Introduction To Comparative Advertising Laws
In the United States it has become common for businesses to tout the superiority of their products and services by comparing them with those of their competitors. This form of comparative advertising is permissible only if: (1) the overall impression left by the ad is true and substantiated; (2) the individual statements made in the ad are also true and substantiated; and (3) the statements do not indicate an endorsement by the competitor.
Advertising Laws Require The Net Impression of Comparative Ads To Be True and Accurate
In any comparative ad campaign, particular attention must be given to the net impression of the advertising and the specific substantiation used to justify the comparative claims. While every statement made in an advertisement might be literally true, it is the ad’s net impression on the average consumer that is ultimately important. If the net impression left on the "reasonable" consumer is false or misleading, liability for false advertising and unfair competition may result. Great care must therefore be taken to determine the overall net effect the ad will leave on the consumer, and to ensure that the net impression can be substantiated by surveys, statistics, facts, etc…, as in fact true.
Advertising Laws Require All Material Claims To Be Substantiated
While it may be rare for a comparative advertisement to deliberately make a false statement, it is not uncommon for advertisers to make unsubstantiated claims they believe to be true, which are in fact false or misleading. It is therefore important for those running comparative ad campaigns to substantiate all material claims before the ad is run. The substantiation itself (survey, statistics, etc... upon which the claim is based) should be carefully scrutinized for reliability. Are the survey results statistically significant? Were the consumers properly screened and questioned? Were the number of geographic markets and consumers surveyed sufficient to project the results throughout the advertiser's market? Were the tests independent and, where necessary, blind or double blind? Were clinical studies needed? These are only some of the questions that should be asked when reviewing this type of claim substantiation.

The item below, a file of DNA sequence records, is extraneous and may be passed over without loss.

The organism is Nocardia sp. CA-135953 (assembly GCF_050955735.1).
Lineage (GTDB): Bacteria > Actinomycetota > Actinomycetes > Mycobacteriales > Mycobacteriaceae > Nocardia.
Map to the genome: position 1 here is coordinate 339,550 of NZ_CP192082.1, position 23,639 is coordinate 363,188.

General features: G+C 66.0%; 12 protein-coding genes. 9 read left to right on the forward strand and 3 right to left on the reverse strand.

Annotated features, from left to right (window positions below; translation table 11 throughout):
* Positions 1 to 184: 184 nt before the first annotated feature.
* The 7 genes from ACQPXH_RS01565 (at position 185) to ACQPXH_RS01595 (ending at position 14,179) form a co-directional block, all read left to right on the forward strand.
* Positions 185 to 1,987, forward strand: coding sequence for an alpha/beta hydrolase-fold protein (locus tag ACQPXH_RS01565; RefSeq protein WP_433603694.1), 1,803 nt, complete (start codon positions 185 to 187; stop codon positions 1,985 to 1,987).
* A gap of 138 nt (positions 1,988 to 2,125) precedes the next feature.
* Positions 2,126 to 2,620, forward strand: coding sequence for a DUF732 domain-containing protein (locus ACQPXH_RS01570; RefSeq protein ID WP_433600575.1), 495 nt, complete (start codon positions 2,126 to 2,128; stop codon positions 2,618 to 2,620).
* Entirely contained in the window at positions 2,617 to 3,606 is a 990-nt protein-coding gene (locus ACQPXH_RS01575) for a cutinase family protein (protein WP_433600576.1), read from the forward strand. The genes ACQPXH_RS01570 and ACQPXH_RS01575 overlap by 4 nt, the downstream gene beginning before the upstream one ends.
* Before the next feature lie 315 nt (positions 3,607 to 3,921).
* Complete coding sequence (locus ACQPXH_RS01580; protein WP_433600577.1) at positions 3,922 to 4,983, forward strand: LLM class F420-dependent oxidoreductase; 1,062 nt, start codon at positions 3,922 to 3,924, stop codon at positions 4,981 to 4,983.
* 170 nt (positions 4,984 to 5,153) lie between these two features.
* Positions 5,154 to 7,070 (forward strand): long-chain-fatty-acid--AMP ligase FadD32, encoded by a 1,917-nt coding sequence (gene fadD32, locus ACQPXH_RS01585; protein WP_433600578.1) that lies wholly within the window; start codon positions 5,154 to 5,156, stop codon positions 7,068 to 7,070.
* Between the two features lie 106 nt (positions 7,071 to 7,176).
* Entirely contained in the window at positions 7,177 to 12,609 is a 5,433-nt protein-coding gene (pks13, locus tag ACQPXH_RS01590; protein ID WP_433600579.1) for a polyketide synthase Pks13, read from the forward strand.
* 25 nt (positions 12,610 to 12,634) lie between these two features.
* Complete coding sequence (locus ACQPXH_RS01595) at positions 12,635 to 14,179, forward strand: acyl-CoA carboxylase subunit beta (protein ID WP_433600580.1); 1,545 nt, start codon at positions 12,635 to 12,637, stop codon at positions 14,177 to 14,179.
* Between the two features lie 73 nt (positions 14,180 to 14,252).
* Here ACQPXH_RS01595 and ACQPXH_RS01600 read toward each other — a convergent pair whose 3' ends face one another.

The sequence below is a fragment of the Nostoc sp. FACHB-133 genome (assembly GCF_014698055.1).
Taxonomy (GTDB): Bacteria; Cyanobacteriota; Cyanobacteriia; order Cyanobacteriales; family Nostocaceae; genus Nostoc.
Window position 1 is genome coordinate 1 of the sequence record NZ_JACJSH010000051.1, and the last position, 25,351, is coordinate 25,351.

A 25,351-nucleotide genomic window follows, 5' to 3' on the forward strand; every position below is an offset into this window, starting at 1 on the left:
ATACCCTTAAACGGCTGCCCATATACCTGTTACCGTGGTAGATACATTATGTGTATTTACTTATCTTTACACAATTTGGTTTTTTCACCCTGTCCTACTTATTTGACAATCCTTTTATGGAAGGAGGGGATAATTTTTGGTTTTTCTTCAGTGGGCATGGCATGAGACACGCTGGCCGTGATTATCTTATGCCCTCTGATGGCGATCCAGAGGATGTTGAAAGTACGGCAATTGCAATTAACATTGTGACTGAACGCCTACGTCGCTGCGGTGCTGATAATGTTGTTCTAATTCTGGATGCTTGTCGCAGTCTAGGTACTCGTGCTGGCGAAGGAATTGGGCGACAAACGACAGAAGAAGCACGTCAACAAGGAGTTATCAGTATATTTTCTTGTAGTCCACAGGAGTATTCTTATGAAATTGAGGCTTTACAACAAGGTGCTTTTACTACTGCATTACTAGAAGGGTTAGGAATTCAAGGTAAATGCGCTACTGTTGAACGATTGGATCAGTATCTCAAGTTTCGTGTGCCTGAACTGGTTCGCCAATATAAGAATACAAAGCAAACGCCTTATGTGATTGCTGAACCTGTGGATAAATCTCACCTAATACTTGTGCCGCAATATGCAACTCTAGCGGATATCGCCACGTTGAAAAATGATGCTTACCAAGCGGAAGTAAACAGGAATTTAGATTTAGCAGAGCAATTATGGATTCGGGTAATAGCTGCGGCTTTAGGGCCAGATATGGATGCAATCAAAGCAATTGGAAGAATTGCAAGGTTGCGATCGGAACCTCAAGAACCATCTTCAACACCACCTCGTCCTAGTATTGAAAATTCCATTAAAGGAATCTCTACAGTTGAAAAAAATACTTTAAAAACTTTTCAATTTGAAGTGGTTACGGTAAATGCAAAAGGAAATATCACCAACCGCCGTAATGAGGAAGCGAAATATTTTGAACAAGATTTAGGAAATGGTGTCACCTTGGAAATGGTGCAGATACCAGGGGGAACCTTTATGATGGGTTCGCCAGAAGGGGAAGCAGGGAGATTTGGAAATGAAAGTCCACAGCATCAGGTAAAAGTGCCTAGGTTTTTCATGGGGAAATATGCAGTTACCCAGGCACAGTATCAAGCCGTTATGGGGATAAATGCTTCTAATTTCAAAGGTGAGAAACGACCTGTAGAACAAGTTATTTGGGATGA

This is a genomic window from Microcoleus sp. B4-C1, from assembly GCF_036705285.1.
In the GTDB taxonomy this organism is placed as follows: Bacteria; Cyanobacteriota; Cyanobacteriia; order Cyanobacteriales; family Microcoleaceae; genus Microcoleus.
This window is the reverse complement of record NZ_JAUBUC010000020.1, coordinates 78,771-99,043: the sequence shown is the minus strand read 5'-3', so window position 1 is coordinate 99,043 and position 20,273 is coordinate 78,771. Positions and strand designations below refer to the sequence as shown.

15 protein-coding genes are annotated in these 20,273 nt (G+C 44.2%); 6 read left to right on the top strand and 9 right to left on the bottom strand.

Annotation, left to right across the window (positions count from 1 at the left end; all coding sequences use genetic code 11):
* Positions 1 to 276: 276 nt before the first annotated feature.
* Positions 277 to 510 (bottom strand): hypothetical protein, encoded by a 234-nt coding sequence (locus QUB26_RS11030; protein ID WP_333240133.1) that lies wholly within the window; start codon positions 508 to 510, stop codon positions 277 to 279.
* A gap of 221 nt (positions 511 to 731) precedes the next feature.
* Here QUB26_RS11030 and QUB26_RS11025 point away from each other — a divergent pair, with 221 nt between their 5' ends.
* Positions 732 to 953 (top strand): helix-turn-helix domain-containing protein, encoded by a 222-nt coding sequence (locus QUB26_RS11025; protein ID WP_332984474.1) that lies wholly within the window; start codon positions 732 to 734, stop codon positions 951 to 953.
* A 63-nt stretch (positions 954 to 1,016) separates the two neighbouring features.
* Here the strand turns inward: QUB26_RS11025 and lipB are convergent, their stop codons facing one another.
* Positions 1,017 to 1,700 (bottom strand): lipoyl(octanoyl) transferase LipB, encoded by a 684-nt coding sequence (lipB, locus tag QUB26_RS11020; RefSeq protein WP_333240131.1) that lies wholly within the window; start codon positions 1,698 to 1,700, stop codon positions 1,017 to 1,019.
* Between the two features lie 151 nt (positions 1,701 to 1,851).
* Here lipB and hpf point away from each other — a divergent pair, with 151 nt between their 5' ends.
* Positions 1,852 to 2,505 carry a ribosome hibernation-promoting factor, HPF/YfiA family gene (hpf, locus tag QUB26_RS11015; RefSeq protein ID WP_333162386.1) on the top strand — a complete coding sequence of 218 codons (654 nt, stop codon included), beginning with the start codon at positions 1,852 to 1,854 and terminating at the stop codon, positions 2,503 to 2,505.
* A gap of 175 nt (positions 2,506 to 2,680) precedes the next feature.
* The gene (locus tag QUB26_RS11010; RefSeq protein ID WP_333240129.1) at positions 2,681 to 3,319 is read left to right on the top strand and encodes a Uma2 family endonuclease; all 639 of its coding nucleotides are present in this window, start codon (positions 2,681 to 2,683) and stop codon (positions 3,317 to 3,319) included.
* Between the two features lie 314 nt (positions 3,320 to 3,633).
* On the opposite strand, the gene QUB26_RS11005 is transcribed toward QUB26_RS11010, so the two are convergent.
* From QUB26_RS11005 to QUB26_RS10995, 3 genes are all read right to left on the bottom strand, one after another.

Do Not Leave The Impression of an Endorsement
Comparative ad campaigns by their very nature are replete with risks. Often overlooked is the risk that the ad campaign is misleading the public into believing a competitor has endorsed the product or service. When developing a comparative ad campaign you must ensure there is no likelihood that the average consumer would be confused into believing the advertiser selling the competing product or service also manufactures or provides the competing service.
Erercise Extreme Caution Before Making Disparaging Remarks
By their very nature, comparative ad campaigns make either explicit or implied disparaging remarks about the competitor’s product. For a disparaging remark to be legally actionable, it must be both untrue and believed by a reasonable person. Any person who intentionally or negligently makes untrue disparaging remarks about a competitor's product or service may be held legally accountable. Extreme caution must therefore be taken to ensure any disparaging remark is in fact true. However, it should be noted that if the disparaging statement is so outlandish as to be unbelievable, it is unlikely the owner whose product was disparaged will be able to prove any injury.
Unfair Competition Claims
In the United States a competitor, who believes himself to be the victim of a false comparative ad campaign, can being a lawsuit alleging unfair competition. If a competitor claims unfair competition based on false advertising, the competitor must show that the challenged claim is material, i.e., likely to influence a purchaser's decision. Where successful, the advertiser may be required to:
- stop running the ad;
- conduct a corrective advertising campaign;
- turn over all profits associated with the ad campaign to the claimant;
- pay any and all losses suffered by the claimant as a result of the ad, including: loss profit, damage to the claimant's reputation, and the claimant's attorneys fees and costs; and in some cases
- pay treble damages.
Given the potential for substantial damages for faulty comparative advertising campaigns, the greatest degree of care should be exercised with active involvement of counsel, statisticians, and market researchers. This is particularly true given changes to federal law that have expanded the remedies to include, in certain circumstances, the award of treble damages and the recovery of attorneys fees.